Selenium toxicity

Veterinary advice should be sought before applying any treatment or vaccine.

Selenium Toxicity

Selenium is essential for cattle, however too much selenium can be toxic. Selenium exists naturally in the soil, varying in concentration across different geographical regions. Selenium Soil Concentration - USGS Nearly all plants accumulate selenium from the soil; however some plants, known as selenium accumulators, require a large amount of selenium to grow. Their presence in the pasture is a good indicator that the selenium levels in the soil are high. However another danger is that certain times of the year or during particular environmental conditions, these selenium accumulating plants may appear appetizing to cattle. Through consuming these plants, cattle ingest varying elevated levels of selenium causing differing levels of toxicity. Cattle owners need to be mindful of the selenium concentration in their area, as otherwise they could easily and unknowingly be poisoning their herd. The different forms of selenium toxicity include acute and chronic toxic conditions.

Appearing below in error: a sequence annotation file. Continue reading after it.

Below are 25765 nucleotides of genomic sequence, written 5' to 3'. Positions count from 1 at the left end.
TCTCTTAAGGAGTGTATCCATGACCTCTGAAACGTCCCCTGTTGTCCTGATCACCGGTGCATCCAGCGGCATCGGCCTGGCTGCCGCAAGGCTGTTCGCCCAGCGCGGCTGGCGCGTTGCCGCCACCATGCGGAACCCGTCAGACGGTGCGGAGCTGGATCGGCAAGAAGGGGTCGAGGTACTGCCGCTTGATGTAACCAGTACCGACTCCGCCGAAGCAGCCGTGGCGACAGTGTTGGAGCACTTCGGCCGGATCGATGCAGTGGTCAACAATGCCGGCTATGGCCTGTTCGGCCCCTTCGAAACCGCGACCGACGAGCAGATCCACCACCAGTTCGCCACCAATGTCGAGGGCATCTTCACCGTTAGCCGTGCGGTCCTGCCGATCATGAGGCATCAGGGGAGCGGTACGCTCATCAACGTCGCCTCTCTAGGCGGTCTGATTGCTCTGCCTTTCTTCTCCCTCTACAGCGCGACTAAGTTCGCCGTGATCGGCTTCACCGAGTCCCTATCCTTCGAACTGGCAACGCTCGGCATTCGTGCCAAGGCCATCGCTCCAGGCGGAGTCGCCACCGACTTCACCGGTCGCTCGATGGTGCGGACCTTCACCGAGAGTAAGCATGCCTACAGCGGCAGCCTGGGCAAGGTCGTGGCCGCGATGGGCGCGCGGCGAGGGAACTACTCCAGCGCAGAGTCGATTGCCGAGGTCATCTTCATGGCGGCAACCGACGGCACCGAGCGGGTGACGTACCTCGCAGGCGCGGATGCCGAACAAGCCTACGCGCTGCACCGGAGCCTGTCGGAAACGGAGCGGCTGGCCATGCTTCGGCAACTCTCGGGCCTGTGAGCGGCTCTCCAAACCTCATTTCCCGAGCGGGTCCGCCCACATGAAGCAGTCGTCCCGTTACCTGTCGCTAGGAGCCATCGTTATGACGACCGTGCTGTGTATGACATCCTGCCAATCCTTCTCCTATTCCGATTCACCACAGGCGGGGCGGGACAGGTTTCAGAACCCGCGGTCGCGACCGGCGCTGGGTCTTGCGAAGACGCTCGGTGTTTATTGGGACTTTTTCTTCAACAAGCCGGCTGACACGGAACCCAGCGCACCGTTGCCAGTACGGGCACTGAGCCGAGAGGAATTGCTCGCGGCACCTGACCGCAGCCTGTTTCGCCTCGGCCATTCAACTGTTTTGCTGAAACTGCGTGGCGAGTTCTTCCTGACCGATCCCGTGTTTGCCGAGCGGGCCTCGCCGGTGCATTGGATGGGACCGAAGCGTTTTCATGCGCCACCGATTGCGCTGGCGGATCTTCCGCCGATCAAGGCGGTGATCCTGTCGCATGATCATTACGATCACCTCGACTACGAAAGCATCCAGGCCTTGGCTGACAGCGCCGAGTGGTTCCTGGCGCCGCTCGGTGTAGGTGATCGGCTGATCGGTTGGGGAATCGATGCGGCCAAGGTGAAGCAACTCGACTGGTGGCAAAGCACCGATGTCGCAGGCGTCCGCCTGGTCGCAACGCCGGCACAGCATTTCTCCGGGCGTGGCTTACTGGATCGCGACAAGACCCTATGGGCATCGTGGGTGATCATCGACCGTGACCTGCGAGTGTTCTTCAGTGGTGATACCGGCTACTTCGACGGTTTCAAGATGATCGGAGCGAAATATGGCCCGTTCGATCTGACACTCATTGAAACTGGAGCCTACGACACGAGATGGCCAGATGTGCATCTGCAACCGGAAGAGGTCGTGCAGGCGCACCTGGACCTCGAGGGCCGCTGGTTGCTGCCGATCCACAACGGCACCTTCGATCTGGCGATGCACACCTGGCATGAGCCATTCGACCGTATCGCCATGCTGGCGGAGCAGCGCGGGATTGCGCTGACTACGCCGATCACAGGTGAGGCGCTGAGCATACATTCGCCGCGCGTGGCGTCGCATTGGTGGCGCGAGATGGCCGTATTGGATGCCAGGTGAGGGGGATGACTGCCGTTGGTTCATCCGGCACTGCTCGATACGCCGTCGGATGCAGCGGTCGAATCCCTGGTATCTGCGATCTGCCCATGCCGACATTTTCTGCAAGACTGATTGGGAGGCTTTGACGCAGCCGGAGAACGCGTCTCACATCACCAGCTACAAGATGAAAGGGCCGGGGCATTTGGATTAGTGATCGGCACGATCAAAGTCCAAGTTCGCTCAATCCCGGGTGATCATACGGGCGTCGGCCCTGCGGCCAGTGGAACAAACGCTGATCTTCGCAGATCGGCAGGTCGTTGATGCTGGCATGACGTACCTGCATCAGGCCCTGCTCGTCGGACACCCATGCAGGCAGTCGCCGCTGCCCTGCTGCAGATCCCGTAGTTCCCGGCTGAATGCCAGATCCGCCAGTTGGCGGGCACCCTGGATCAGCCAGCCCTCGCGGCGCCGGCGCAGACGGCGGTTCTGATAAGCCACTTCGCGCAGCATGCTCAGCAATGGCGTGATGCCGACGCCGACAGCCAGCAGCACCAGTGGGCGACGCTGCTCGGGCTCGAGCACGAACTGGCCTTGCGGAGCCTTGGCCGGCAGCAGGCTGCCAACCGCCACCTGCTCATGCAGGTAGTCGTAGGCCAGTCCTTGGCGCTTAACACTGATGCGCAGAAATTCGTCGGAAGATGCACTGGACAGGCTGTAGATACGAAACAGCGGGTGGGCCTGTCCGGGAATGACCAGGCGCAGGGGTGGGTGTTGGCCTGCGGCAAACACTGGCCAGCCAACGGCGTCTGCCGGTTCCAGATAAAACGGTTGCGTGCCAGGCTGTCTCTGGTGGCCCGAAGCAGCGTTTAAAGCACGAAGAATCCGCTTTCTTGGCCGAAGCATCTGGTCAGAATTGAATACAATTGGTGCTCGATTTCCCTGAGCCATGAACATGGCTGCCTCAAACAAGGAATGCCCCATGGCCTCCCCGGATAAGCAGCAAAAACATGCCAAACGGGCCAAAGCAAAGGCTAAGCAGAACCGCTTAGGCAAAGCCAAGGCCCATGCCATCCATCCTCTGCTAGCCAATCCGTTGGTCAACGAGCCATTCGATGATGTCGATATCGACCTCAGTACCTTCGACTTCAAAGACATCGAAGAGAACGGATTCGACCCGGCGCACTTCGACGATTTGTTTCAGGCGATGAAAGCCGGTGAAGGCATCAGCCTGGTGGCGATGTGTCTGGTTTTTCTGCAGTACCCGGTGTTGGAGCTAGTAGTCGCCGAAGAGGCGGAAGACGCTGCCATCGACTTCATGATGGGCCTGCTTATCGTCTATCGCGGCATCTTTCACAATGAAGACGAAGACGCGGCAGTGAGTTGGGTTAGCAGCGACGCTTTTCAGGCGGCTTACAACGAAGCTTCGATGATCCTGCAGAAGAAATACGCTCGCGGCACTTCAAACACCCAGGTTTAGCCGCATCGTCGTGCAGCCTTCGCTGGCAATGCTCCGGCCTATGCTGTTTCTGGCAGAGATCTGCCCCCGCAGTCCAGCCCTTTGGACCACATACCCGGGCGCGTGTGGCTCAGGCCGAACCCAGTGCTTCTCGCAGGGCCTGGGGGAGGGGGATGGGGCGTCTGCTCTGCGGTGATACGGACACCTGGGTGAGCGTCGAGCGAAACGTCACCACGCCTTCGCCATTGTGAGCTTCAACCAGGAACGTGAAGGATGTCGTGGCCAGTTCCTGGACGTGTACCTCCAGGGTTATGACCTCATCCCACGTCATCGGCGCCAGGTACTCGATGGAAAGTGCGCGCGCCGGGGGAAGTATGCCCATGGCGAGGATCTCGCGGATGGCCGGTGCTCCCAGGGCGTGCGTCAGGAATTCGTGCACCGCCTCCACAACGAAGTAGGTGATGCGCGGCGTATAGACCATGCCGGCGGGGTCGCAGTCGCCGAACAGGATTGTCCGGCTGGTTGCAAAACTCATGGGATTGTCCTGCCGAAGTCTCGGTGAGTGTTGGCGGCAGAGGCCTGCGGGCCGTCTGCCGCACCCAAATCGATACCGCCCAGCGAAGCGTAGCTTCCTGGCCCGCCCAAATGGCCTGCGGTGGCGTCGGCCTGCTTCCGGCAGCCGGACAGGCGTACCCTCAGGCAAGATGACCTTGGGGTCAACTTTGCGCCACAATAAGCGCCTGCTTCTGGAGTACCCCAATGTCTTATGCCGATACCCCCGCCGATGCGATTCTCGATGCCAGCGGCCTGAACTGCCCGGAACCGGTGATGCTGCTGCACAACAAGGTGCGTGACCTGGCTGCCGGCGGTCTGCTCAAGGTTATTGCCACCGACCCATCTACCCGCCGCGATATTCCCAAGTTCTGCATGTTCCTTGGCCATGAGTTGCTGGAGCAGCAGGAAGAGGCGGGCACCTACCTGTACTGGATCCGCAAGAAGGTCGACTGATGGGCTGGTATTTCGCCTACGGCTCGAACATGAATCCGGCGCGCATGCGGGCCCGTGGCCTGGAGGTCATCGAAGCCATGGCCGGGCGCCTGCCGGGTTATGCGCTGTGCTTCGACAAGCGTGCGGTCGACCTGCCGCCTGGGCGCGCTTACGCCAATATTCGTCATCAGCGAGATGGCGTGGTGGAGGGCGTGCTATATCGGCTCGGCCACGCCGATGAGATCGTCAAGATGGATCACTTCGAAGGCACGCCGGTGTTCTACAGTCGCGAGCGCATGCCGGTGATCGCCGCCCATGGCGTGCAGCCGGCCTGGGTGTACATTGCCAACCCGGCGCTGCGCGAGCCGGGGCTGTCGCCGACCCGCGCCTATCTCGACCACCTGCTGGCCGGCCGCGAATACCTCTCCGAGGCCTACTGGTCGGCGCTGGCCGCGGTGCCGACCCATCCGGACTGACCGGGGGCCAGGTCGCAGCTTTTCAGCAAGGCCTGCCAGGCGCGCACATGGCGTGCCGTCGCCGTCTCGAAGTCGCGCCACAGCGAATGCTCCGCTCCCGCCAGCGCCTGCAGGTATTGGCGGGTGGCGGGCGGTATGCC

• Acute (Blind staggers): Least common form. Occurs when a cow ingests a high dose of selenium over a short period of time (greater than 500 to 1000 ppm).
  • Chronic (Alkali or bobtail disease): Most common form of selenium toxicity seen in cattle. Cattle must ingest a minimum of 3.3 mg/kg of body weight of Se daily.


Poor skin quality
Change in hair coat color
Hair loss
Dull coat
Cracking, brittle hooves
Bone lesions
Increased heart rate
Respiratory distress


  • History
  • Clinical signs
  • Physical exam
  • Feed, forage or soil analysis


Diet management: Chronic Se toxicity can sometimes be helped by switching the cow to a low Se diet


  • Monitor pastures
  • Perform soil tests

Article Reference

Risk Factors

  • Over supplementation in diet
  • Ingestion of certain poisonous plants with high selenium levels

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